our entire revenue and that the predictions of the Minister of Finance at the last session of Parliament are not likely to be fulfilled. Delivering his Budget Speech last year, the Minister of Finance in estimating the revenue and expenditure said:

Without attempting to forecast with any degree of accuracy, I feel confident that the revenues of the year will not only prove adequate to meet the current expenditure, hut to meet possibly the whole and certainly the greater portion of capital and special expenditure for the year.

This estimate of the Minister of Finance will hardly be fulfilled; every indication is that the revenues will not meet the expenditures as anticipated by him when he made his Budget Speech last session.

The amount which the Government has required to borrow this year has been a matter of great astonishment to the people of this country and to the money lenders of Great Britain who are asked to supply the same. Without pretending to be strictly accurate as to the amount of borrowings by the Government during the year, I believe that two permanent loans aggregating $35,000,000 in round figures have been made; two temporary loans aggregating $18,500,000 have also been made, making a total borrowing of about $53,000,000. It was but a few months ago that the Minister of Finance told us that he expected to meet all consolidated fund expenditures and all capital and special expenditures out of revenue. If his expectations had been fulfilled, or approximately so, surely it would not have been necessary to have borrowed to the extent of $53,000,000? It is only fair to say that there has been a refunding of debt amounting to nearly $10,000,000. One cannot object to that. The only special expenditures that I know of that could possibly have been made during the year, or are likely to be made during the balance of the fiscal year, would be the purchase of the Grant Trunk implementing bonds, which would amount to $1,000,000 a month since the 1st of April, and the payment of special railway subsidies to the Canadian Northern Railway. But, taking into consideration these special expenditures, and the refunding of loans which matured during the year, I think some explanation is due Parliament and the country as to the necessity for these very extensive borrowings. It was unfortunate, indeed, that Canada had, during the past calendar year, to engage in such borrowings. The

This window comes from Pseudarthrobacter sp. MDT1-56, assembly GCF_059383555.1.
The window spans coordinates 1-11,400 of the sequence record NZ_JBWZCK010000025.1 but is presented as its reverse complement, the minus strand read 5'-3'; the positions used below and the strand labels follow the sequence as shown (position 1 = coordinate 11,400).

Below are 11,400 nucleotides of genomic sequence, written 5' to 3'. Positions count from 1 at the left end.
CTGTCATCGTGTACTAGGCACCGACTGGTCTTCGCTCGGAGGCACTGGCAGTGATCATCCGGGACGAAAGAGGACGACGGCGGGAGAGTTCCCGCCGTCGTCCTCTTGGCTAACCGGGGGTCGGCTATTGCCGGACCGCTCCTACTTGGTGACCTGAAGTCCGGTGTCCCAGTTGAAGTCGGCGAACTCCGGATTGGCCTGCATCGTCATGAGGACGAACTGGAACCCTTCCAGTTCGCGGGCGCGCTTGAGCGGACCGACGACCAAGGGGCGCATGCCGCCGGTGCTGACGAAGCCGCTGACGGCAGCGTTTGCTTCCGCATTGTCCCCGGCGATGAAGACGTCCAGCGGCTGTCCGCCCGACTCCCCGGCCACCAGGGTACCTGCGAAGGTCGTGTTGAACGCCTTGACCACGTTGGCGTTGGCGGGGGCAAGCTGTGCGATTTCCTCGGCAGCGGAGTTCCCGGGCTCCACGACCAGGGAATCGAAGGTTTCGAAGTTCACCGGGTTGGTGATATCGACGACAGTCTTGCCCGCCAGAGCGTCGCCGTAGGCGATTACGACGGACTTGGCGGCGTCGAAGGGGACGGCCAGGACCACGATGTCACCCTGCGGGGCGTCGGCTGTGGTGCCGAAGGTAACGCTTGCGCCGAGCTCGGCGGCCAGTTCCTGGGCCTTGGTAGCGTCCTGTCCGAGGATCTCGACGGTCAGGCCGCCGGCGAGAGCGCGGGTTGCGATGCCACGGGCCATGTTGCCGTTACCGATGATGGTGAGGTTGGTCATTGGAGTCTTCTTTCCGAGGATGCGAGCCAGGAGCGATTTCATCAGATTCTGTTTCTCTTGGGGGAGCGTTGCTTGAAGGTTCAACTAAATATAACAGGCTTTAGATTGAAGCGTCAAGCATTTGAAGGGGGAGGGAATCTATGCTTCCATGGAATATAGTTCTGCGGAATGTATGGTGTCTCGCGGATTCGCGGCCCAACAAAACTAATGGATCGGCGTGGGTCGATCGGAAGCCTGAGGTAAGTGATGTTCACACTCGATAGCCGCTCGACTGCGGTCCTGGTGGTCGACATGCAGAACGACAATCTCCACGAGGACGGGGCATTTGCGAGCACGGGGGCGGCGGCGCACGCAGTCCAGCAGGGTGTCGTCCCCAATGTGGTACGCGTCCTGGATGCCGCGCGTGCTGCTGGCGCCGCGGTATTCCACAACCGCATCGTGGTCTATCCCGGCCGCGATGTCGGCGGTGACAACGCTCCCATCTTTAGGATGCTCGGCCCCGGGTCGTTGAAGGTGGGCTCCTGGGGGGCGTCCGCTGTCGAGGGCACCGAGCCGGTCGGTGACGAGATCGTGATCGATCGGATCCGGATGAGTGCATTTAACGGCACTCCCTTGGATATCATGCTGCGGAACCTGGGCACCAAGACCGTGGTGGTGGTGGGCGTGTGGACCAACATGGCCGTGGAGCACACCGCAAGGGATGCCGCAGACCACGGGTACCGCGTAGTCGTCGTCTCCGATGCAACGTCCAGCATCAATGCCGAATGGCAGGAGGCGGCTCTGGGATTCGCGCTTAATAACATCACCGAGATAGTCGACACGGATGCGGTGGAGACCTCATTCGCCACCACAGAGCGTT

market was unfavourable during the whole year. The interest rate and other charges in connection with these loans were unusually heavy. These borrowings met

with a protest from the lending public in Great Britain. Further, they affected

adversely the borrowing powers of other interests all over the country, and it is almost as important to conserve the borrowing powers of individuals and corporations in this country, as it is those of the Government. These borrowings have more or less disastrously affected Canadian credit in the British money market.

Just a word or two in reference to the expenditures during the year, which were,

I assume, the cause and the necessity of a very considerable portion of the moneys borrowed during the year. As I said before, the Government asked authority at the last session of Parliament for the expenditure of an unusually large amount of money, aggregating nearly two hundred million dollars. Last year the signals of distress were out. The Minister of Finance himself intimated that he could hardly expect to see the revenues maintain their strength throughout the year. The expenditures authorized were in many respects absolutely unnecessary, particularly for this year, and could have been very well postponed until a more convenient period. The facts of hon. gentlemen opposite were very censorious against previous Administrations for their heavy expenditures during a year of falling revenue, and nobody was ever more censorious than the Minister of Trade and Commerce (Mr. Foster). Unfortunately I have never been able so far to have the hon. Minister of Trade and Commerce in Parliament when referring to such matters. I think it would be very pleasing and instructive to the House to have (the statements of the Minister of Trade and Commerce harmonized with or distinguished from the practices of the present Minister of Finance. Similar conditions respecting revenue prevailed in this, country in 1909. I want to read for the edification and instruction of the Minister of Finance the statements made by the Minister of Trade and Commerce in the year 1909, and I trust they will give him at least a very correct idea of what his colleague the Minister of Trade and Commerce thinks of his administration of finance during the past few months. The Minister of Trade and Commerce, on April 20, 1909, was

criticising the expenditure of the then Minister of Finance for the preceding year, and he spoke as follows: